Merchant Patrolman Harry Elmer Baker | City of Hamilton

Merchant Patrolman Harry Elmer Baker
Merchant Patrolman Harry Elmer Baker

Age: 36
Served: 14 years
1904 to December 15, 1919


We know very little about the Merchant Police in Hamilton, Ohio at the beginning of the 20th Century. We believe they were empowered to patrol the central business district that included High, Second, Third, Court, Ludlow, and Market Streets.

During 1904, twenty-one year old Harry Baker, the oldest of nine children, left the family farm in Reily Township and joined the Merchant Police. Six years later, in 1910, he married Nellie May Davis. Their first child, James Baker, died at birth in 1913 due to a difficult delivery. They had a daughter, Dorothy Hina Baker, in 1915, but then in 1917 lost another son, John Francis Baker due to a difficult delivery. Their last child, Eva Mae Baker, was born in 1919. The four of them lived at 648 Miner.

During the afternoon of December 14, 1919, Nelson J. Barger (22), Kimber Baker (no relation), Justus Bowling, and Hargis Callahan met on B Street in Hamilton and planned to hold up a crap game that was operated on Court Street. About 11 p.m., the four men armed themselves with revolvers. Barger had two revolvers in calibers .32 and a .38.

The foursome met at the Grand Theater and agreed to split up and meet again at Fourth and Court Streets. Bowling and Callahan left. Before Barger and Baker left, two temporary private policemen hired by the merchants, Frank S. Brown and Charles Morton, found the two loitering and ordered them from the entrance to the theater. They arrived first at Fourth and Court Streets at about 1 a.m. on December 15, 1919.

About 1:15 a.m., Patrolman Baker was in plain clothes and patrolling the area. He found Brown and Kimber Baker loitering and inquired as to their business. Their answers provoked suspicion and Patrolman Baker tried to detain them. They resisted and Kimber Baker drew his revolver. Patrolman Baker scuffled with him. Barger, watching for a time from some five feet away, drew from his pocket the .32 caliber revolver, pointed it at Patrolman Baker, and twice pulled the trigger. The revolver did not fire. He then drew the .38 caliber revolver, aimed, and fired twice. This one fired. The first round went into Patrolman Baker’s back. The second shot missed and struck Kimber Baker in the left shoulder. Kimber Baker and Barger ran, leaving Patrolman Baker on the sidewalk.

Patrolman Baker almost certainly died within a few minutes. The bullet entered his body about the left shoulder and passed through a lung and the pericardium of the heart. He was found soon after and in a pool of his own blood.

In the span of six years, Nellie May Baker had lost her two sons and husband. Besides his wife and daughters, Patrolman Baker was survived by his parents, Jonas and Sarah Baker, and eight siblings; David Baker, Homer Baker, Glenn Baker, Earl Baker, Mrs. Amanda McCormick, Mrs. Sadie Miller, Martha Baker, and Ethel Baker. He was buried December 18, 1919 in Greenwood Cemetery.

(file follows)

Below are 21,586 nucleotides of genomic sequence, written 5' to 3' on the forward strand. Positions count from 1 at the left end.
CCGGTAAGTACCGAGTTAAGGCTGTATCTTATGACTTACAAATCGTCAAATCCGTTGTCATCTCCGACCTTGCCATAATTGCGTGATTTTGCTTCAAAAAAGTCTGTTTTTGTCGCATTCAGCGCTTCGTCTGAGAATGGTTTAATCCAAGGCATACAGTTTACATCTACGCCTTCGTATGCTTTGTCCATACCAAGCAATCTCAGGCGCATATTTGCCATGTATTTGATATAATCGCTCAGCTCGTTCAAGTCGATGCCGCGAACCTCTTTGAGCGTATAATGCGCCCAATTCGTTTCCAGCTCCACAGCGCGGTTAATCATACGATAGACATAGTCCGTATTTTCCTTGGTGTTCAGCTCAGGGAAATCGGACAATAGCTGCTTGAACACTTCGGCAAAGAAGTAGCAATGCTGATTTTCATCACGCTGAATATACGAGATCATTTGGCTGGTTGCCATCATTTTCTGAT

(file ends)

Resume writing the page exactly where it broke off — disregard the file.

There were no witnesses to the killing, but the private police officers and Herbert Stricker saw the two men before the incident and one was wearing a cap. Officer Stricker later saw the two running later and the one no longer had the cap. Descriptions of the two were broadcast to all the departments in the region.

That afternoon, Hamilton Police Chief Stricker and Director of Public Safety Henry B. Greevey announced they had a few clues. Detective Peter Hetterich mentioned there was but one clue and it was later made public that a cap was left at the scene with a tuft of hair still in it. From this starting point, police learned the names of all four men involved in the original conspiracy.

Barger was arrested in Berea, Kentucky, with his .38 caliber revolver in his trouser pocket. When returned to Hamilton, he provided a written confession. At his trial on March 5, 1920, Judge Clarence Murphy subsequently dropped the charge of Attempted Robbery of a Nick Brown. Barger took the stand and repeated his confession. He was found guilty of first-degree murder – the first person found guilty of first-degree murder in Butler County in 15 years – and sentenced to die in the electric chair on July 30, 1920, in the Ohio Penitentiary.

On January 7, 1921 Barger was still alive and in prison. On his last day in office, Governor James M. Cox issued a stay of execution for Barger, possibly because he was terminally ill. Barger died on April 18, 1921, of tuberculosis while in the prison.

Kimber Baker was also found and arrested in Kentucky. But, prior to being extradited to Ohio, he escaped and was never found again.

If you have information, artifacts, archives, or images regarding this officer or incident, please contact the Greater Cincinnati Police Museum at


This narrative was revised on December 14, 2014 by Cincinnati Police Lieutenant Stephen R. Kramer (Retired), Greater Cincinnati Police Historical Society President, with research assistance from Joyce Meyer, Price Hill Historical Society Volunteer. All rights are reserved to them and the Greater Cincinnati Police Historical Society.